Common problems
• Certain parts are an amalgamation of components from other manufacturers, so a bit of digging into the history of these cars is worthwhile if you are looking for specific components. There are also a handful of specialists who are very knowledgeable on the subject.

• Engines were all American-sourced Chevrolet or Ford V8s, and there’s a good supply of parts for these engines. Despite high power outputs, they are essentially unsophisticated amd un-stressed engines that don’t require any special maintenance.

• Check around the car for evidence of badly repaired body panels. Most have had some level of restoration work, and the hand-built nature of the cars makes this a tricky business. Rust can be a problem throughout the car.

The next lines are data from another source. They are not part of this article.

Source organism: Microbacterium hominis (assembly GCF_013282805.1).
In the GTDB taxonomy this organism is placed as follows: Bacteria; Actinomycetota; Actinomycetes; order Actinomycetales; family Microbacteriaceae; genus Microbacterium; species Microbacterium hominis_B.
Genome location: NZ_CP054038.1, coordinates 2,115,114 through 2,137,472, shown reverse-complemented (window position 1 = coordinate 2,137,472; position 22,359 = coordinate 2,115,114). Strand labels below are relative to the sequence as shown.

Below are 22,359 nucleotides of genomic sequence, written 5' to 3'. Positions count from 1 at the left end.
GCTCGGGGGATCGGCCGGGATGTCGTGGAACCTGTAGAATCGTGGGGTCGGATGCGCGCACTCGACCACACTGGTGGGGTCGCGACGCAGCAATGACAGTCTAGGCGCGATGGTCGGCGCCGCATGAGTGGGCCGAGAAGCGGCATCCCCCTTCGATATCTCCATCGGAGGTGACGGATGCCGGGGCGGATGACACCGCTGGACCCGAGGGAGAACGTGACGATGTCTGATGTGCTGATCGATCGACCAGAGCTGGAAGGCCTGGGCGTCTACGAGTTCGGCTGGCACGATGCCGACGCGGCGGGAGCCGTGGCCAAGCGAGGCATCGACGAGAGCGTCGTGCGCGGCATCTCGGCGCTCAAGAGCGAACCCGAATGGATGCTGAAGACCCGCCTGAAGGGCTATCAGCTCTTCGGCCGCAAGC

• Early cars with four-speed gearboxes were high geared, and most owners either changed diff ratios or converted their cars to the later five-speed units. 

• Suspension components are long lasting, and the most common issues are with rubber bushes wearing or cracking from age.

• Electrical systems can cause issues due to corrosion on the contact points. Replacement looms are available.
Model history
1965: Iso Grifo Series I goes on sale with Chevrolet 5.4 litre V8
1966: First Grifo Targa built
1968: More powerful 7 litre power plant introduced necessitating a uniquely designed bonnet scoop to accommodate it
1970: Grifo Series II released with updated styling and new Chevrolet 7 litre engine. Revised styling with headlights partially covered. IR-9 Can Am version receives 7.4 Litre V8